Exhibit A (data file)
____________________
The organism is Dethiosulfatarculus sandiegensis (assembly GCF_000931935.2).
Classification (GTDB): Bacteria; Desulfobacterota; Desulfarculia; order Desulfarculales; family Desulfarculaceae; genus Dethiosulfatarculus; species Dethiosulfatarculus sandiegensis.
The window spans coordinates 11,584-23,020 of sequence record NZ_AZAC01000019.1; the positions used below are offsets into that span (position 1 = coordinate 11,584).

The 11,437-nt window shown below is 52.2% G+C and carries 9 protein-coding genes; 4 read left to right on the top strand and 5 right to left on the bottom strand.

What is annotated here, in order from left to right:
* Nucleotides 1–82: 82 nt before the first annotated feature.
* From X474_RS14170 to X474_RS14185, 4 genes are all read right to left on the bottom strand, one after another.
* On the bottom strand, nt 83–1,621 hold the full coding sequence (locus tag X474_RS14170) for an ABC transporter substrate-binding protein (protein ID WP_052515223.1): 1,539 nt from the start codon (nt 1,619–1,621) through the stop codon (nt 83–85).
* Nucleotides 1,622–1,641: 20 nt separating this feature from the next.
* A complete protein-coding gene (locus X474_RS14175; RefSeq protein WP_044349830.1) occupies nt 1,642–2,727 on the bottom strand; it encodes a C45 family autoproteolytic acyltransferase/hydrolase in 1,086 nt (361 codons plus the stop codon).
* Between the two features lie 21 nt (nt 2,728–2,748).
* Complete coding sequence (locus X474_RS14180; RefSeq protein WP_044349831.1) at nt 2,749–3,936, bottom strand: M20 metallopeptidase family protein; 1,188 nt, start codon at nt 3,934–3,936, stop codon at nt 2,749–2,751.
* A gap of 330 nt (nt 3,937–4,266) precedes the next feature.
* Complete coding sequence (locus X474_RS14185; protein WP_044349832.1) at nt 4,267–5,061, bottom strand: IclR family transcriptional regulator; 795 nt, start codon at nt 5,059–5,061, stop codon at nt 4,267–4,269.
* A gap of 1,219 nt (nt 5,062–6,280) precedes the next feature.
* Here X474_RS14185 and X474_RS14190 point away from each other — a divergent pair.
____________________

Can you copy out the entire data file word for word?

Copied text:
The organism is Dethiosulfatarculus sandiegensis (assembly GCF_000931935.2).
Classification (GTDB): Bacteria; Desulfobacterota; Desulfarculia; order Desulfarculales; family Desulfarculaceae; genus Dethiosulfatarculus; species Dethiosulfatarculus sandiegensis.
The window spans coordinates 11,584-23,020 of sequence record NZ_AZAC01000019.1; the positions used below are offsets into that span (position 1 = coordinate 11,584).

The 11,437-nt window shown below is 52.2% G+C and carries 9 protein-coding genes; 4 read left to right on the top strand and 5 right to left on the bottom strand.

What is annotated here, in order from left to right:
* Nucleotides 1–82: 82 nt before the first annotated feature.
* From X474_RS14170 to X474_RS14185, 4 genes are all read right to left on the bottom strand, one after another.
* On the bottom strand, nt 83–1,621 hold the full coding sequence (locus tag X474_RS14170) for an ABC transporter substrate-binding protein (protein ID WP_052515223.1): 1,539 nt from the start codon (nt 1,619–1,621) through the stop codon (nt 83–85).
* Nucleotides 1,622–1,641: 20 nt separating this feature from the next.
* A complete protein-coding gene (locus X474_RS14175; RefSeq protein WP_044349830.1) occupies nt 1,642–2,727 on the bottom strand; it encodes a C45 family autoproteolytic acyltransferase/hydrolase in 1,086 nt (361 codons plus the stop codon).
* Between the two features lie 21 nt (nt 2,728–2,748).
* Complete coding sequence (locus X474_RS14180; RefSeq protein WP_044349831.1) at nt 2,749–3,936, bottom strand: M20 metallopeptidase family protein; 1,188 nt, start codon at nt 3,934–3,936, stop codon at nt 2,749–2,751.
* A gap of 330 nt (nt 3,937–4,266) precedes the next feature.
* Complete coding sequence (locus X474_RS14185; protein WP_044349832.1) at nt 4,267–5,061, bottom strand: IclR family transcriptional regulator; 795 nt, start codon at nt 5,059–5,061, stop codon at nt 4,267–4,269.
* A gap of 1,219 nt (nt 5,062–6,280) precedes the next feature.
* Here X474_RS14185 and X474_RS14190 point away from each other — a divergent pair.